Greek Mythology in Language and Translation

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In the summer we had the wonderful Alice with us on a work experience placement. While here, Alice took a look at Greek myths and the impact these have had on language and translation.

After having spent my summer holidays in Crete, supposedly the island of Zeus the God of the skies’ birth, I decided to pick up a collection of the Greek myths. At first I simply enjoyed reading the myths whilst being surrounded by the idyllic scenery where many of them were said to have taken place. After finishing the book I began to notice how so many of the characters and stories have stood the test of time and have a resounding presence in our society today.

Perhaps the most interesting to me is the impact of the myths on modern languages. In Greek mythology the Fates were three sisters: Lachesis (lot), Clotho (the spinner), and Atropos (literally ‘without turn’ or metaphorically the ‘inevitable’) whose job it was to monitor the thread of life. Lachesis allotted each man a length of the thread of life, Clotho spun the thread and Atropos cut it. No one, including Zeus, could change their minds. From this example of Greek mythology we not only get the word ‘fate’ meaning the development of events outside a person’s control, regarded as predetermined by a supernatural power but also the word ‘cloth’, a material made by weaving or spinning.

The word ‘echo’ also comes directly from a tragic Greek myth. Echo was a beautiful nymph who distracted Hera, the wife of Zeus, by telling her intriguing stories whilst Zeus was ‘visiting’ other nymphs. Soon Hera caught on to what Echo was doing and in the typically harsh manner of the Gods cursed Echo to only be able to repeat the last words that another person just said, meaning that Echo could no longer tell her stories.  Another very relevant word derived from Greek mythology is of course ‘Atlas’ meaning a collection of maps. This comes from the tale of Atlas whose punishment for siding with the Titans in the war against the Olympians, was to hold up the heavens on his shoulders for all time.  Not only have the names of Greek myths’ most important figures infiltrated the English language but also other modern languages with many of these words being the same.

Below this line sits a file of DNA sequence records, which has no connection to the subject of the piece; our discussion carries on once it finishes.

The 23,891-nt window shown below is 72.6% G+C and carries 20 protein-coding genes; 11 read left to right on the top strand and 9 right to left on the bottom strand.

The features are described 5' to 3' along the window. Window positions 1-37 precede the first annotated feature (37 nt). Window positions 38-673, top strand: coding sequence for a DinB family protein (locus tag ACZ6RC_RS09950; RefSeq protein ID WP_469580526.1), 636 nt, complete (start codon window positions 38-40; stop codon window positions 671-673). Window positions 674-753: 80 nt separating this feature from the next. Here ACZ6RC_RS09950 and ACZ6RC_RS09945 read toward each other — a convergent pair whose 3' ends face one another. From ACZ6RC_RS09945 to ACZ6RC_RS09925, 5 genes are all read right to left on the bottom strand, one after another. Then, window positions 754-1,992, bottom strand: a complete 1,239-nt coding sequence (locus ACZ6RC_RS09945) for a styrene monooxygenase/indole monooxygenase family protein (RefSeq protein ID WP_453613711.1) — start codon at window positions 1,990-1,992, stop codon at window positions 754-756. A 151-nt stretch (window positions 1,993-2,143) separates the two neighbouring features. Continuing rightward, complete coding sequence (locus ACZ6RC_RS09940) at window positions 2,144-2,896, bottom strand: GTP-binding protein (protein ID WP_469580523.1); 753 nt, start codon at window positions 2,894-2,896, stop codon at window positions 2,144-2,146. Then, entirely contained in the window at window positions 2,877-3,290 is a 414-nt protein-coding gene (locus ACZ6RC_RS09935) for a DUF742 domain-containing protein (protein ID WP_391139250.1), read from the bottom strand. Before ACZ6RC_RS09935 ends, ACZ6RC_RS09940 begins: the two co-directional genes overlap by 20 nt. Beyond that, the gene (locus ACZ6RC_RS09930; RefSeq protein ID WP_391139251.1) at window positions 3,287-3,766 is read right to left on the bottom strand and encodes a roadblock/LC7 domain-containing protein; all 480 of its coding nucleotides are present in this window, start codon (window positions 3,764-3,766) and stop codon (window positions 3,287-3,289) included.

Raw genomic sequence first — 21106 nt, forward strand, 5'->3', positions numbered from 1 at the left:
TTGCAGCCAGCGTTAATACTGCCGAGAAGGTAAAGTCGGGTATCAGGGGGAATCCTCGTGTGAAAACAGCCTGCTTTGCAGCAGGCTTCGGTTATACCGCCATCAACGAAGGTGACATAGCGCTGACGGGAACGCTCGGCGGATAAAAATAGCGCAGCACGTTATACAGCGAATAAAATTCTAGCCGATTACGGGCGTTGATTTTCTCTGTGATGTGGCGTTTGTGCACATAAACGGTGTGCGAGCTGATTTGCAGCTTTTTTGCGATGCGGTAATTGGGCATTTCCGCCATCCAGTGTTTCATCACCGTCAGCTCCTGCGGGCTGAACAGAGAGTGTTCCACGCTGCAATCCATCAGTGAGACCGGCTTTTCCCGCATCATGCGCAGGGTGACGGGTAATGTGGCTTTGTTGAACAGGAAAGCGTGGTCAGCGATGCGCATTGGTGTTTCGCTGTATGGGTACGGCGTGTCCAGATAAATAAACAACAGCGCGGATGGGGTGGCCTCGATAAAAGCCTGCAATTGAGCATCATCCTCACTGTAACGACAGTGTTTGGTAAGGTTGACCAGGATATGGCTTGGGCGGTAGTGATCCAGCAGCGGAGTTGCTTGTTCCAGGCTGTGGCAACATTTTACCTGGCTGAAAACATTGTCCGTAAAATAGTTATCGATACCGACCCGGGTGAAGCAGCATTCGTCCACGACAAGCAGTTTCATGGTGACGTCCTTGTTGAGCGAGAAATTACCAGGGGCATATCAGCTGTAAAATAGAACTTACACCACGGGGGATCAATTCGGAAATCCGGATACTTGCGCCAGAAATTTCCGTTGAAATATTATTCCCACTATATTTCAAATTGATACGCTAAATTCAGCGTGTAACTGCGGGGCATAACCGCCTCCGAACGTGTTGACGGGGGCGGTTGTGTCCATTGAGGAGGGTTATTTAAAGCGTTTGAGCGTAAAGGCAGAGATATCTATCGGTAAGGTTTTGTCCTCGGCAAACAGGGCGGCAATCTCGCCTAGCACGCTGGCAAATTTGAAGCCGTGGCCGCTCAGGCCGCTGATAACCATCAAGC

One of the most well-known and most frequently translated collections of myths is Homer’s epic poem: the Iliad. In this lengthy work Homer tells of the victories of great mythological figures during the Trojan War such as Odysseus and Agamemnon and *spoiler alert* the tragic death of Achilles, by way of an arrow to the heel. There are hundreds of English translations of these poems making it difficult to know which one to read however this gives the reader real variety and has made the Greek myths accessible to many audiences.

Homer’s original text was full of beautiful imagery and sound effects which bring the events of the poems to life. However this complex descriptive language has presented its challenges when being translated, resulting in there being many different styles and forms of Homer’s poems. If you want you get to the heart of the action without having worrying about Homer’s elaborate descriptions then there are translations which offer more of a beginners guide to mythology in prose form. For the real mythology buffs out there, there are versions which offer a closer reflection of Homer’s poetic talent such as Richmond Lattimore’s 1951 translation of the Iliad. This version along with other poetic translations is considered to be more faithful to the original text as it is written as Homer had intended – as a poem. For a more modern translation of the Iliad Caroline Alexander became the first woman to publish a translation of Homer’s the Iliad in 2016.

However you chose to read these myths, the stories and their meanings remain the same. The Greeks used these tales to offer explanations for the creation of the world, natural events and the way things and people behave. The Greek myths have remained popular because despite the extreme wrath of the Greek Gods (examples of punishments given out by the Gods include having crows pluck at your insides and pushing a boulder up a hill for all eternity) they contain moral messages much like the fairy tales of the Brothers Grimm. They offer comedy, drama, romance and tragedy (no wonder why Shakespeare took so much inspiration from Greek Mythology) which remains relevant and entertaining today. The translation of these myths into many languages has made the influence of myths on so much of modern society in the form of language, art, science and literature undeniable – and these are just the Greek ones!

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